JC: Because I tried to get in to the, first of all anything that would take me. Then the only thing you could get from, I was an instrument maker. The only thing I could get to come out from that was aircrew. But I mean I just didn’t believe I was sort of capable of going aircrew. But anyhow I went and they trained. First of all it was rather unfortunate. They put me as a wireless operator. Well, alright but the trouble was I just couldn’t take Morse quick enough. You know. I just couldn’t get it down so no good as that. So, you know you can’t say that, ‘Oh, would you mind running it again? We didn’t hear it.’ So you know I, I transferred then with a bit of luck as a flight engineer. I flannelled my way through. They said, ‘What do you know about cars and engines?’ And all that. And I flannelled. I didn’t know the first thing about how a car worked. But anyway I talked. Talked them into letting me start. So I went to St Athan’s and did the original early training. Then I finally sent up to Yorkshire where I did the operational. What they called the operational training where you have your final polish of all your work and learn how to really cope with aircraft. And then from then straight on to 158 Squadron. Quite a posh Squadron I must say. 158 Squadron in Yorkshire. Near Bridlington. And we, I think we managed to get about twenty three. I’m not quite sure how many it was. About twenty. I think it was twenty three and then we ran out of war. So we all went our own separate ways. I’ve got a few bits here but not, you know. Here’s sort of our crew. Oh, we’ll go through. We’ll go through our crew. Yeah. I’ve got Bill Walsh who was a New Zealander. He was the pilot and he was a smashing bloke. The other one there was [pause] we had two gunners. Reg. Reg Simpson and Nick Nichols. Funny that. And Ray. He was a [pause] he was the navigator. Ray. And the other one was the bomb aimer. And as I say we, does it say how many we got? See what we’ve got in the book. We did, we did catch a packet in one place and managed to land. I’ll show you in a minute anyway. We were coming across Holland somewhere I think. We got, we got hit. That threw us into a spin. And the, the pilot, brilliant pilot, old Bill, a New Zealand lad got us out of a spin, you know. A skinny lad really. And then we managed to sneak across the North Sea and came in at Carnaby. A big, a big crash aerodrome at Carnaby. And, [pause] but anyway as I say we went on from then. We got properly, got through the whole lot. I think it was about twenty three [unclear] But yeah we were lucky. We were very lucky. We had one or two. One or two clips, you know where you know, bits of holes appear in the wings and lumps come off. But on the whole we got away with them. Except on that one occasion when we nearly went down. But [pause] yeah. Otherwise, you see the photograph.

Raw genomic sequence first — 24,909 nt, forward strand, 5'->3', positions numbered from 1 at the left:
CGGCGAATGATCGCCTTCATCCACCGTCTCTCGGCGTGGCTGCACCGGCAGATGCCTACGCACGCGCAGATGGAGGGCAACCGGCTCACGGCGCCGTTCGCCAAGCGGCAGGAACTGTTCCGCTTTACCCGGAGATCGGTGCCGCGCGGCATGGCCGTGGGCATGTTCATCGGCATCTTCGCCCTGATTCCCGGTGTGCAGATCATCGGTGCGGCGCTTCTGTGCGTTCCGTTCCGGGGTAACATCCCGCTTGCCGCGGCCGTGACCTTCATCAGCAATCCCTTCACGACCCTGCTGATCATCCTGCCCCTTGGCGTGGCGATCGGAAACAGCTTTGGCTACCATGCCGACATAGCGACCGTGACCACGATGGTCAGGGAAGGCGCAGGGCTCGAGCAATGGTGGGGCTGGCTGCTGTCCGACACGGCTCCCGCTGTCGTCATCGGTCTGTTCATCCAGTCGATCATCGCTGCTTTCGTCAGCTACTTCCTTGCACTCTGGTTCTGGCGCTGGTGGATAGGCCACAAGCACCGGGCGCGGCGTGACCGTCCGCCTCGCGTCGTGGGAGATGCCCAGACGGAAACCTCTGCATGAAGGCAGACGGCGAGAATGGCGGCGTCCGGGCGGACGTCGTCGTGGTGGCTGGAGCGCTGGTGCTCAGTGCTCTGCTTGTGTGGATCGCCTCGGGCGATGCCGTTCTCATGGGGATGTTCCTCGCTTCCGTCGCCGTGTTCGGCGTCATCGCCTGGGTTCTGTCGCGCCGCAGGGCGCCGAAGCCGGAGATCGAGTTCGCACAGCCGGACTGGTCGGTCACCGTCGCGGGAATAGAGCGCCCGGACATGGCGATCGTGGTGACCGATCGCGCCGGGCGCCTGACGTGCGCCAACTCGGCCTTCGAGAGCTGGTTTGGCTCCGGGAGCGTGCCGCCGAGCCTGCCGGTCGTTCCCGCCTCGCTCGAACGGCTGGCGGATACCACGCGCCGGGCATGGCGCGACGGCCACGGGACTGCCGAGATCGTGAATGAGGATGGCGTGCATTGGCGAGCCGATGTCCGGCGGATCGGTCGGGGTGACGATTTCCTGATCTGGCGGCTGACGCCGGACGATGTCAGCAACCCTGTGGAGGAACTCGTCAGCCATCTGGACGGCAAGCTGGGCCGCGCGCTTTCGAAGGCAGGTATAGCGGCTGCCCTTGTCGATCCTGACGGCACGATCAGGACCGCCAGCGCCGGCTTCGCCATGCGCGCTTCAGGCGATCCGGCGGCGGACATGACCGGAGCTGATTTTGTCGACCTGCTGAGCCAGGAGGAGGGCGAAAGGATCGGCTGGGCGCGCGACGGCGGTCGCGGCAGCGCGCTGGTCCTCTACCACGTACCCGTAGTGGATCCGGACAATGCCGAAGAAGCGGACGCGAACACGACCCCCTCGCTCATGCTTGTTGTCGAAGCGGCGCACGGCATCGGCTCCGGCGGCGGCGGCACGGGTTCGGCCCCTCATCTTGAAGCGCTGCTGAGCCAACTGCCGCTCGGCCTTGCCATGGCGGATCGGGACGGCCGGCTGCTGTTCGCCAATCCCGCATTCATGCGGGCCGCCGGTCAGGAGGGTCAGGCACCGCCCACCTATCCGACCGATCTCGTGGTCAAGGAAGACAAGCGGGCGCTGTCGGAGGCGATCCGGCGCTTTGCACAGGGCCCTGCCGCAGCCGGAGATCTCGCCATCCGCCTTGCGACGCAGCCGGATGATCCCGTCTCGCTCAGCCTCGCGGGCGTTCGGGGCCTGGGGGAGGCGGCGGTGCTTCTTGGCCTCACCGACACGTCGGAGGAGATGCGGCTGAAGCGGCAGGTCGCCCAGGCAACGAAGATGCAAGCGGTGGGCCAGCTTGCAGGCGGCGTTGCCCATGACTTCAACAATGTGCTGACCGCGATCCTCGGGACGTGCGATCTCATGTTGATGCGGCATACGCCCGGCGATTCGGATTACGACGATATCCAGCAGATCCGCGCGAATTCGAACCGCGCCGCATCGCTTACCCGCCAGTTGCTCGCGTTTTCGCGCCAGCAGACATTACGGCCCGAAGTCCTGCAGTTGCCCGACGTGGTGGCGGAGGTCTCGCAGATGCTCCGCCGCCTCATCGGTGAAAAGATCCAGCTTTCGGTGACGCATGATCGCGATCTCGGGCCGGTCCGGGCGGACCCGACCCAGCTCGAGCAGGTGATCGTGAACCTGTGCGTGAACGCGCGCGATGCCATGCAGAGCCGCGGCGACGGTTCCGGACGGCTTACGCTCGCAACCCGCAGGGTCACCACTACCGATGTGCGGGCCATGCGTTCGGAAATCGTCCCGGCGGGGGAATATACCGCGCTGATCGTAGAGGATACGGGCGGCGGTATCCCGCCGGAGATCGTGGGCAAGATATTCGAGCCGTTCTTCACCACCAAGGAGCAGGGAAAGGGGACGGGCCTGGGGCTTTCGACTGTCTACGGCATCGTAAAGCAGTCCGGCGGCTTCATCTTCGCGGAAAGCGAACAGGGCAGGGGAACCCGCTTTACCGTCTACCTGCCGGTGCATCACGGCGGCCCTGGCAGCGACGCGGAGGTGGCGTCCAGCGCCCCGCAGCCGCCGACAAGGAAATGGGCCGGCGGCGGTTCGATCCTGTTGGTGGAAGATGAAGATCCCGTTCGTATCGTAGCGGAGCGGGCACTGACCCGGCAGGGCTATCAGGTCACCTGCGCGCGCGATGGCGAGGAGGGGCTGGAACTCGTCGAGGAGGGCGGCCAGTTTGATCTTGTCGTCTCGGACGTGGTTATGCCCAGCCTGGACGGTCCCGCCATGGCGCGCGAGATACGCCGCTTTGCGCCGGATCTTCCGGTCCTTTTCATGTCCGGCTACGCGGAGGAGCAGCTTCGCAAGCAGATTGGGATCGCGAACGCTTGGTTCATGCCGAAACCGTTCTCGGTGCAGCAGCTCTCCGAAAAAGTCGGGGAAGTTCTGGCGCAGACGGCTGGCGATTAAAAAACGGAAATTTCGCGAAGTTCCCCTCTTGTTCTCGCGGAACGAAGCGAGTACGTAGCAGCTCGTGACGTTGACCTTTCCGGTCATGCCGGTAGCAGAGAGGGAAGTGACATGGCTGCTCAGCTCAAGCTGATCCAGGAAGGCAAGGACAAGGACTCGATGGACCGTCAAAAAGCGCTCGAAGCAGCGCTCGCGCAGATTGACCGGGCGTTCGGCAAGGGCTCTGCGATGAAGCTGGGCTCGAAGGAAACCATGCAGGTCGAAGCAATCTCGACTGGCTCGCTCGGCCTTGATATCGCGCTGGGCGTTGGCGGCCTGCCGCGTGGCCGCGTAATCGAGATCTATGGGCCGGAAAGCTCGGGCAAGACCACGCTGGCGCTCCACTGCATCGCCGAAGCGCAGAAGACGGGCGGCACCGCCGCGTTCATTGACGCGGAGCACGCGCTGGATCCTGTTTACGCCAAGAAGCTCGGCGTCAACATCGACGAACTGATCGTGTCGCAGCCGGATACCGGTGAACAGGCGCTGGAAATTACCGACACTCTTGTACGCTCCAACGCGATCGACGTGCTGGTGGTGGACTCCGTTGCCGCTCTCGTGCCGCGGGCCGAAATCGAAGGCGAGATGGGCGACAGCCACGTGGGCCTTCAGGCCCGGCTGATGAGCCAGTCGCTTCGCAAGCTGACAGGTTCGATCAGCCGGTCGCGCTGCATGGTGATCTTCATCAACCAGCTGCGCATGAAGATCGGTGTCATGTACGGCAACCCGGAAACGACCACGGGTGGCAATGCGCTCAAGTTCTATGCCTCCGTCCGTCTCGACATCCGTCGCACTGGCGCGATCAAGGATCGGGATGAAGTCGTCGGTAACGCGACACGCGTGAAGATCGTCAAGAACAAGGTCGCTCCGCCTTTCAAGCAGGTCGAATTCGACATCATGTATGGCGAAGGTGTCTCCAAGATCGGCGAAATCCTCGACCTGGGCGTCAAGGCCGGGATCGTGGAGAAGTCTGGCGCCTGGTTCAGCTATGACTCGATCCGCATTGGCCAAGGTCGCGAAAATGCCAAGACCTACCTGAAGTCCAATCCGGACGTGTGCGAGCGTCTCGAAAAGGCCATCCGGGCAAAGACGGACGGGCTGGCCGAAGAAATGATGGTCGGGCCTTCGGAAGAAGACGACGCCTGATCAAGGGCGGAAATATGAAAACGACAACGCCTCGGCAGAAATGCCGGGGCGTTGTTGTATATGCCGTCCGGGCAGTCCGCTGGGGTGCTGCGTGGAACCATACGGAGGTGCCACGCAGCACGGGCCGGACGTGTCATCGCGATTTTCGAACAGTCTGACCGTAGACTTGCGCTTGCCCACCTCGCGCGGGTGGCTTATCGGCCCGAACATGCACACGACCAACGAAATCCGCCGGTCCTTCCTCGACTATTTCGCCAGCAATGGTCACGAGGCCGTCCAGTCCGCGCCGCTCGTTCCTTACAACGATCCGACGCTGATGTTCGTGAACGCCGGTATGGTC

AS: Wow.
JC: Hit by a shell and it actually exploded in the wing.
AS: What, what was life like on the base when you were between missions?
JC: Sorry?
AS: What was life like on the Air Force base between, when you were between missions?
JC: Oh. Wonderful really because we as a crew of seven we tended to, well we were sort of all put in our own hut separately and so of course we lived as a family of seven. I mean there was, there was sort of we had a warrant officer pilot and a warrant officer navigator and the rest of us were all just sergeants. And there was no muscling about. We all went in together in the same hut and oh it was, it was really a lot of, a really a tight camaraderie between us. You know. We were a crew and as they were our right hand. Right arm. You know. It was, of course at the end of the war unfortunately we went our own separate ways and I lost touch.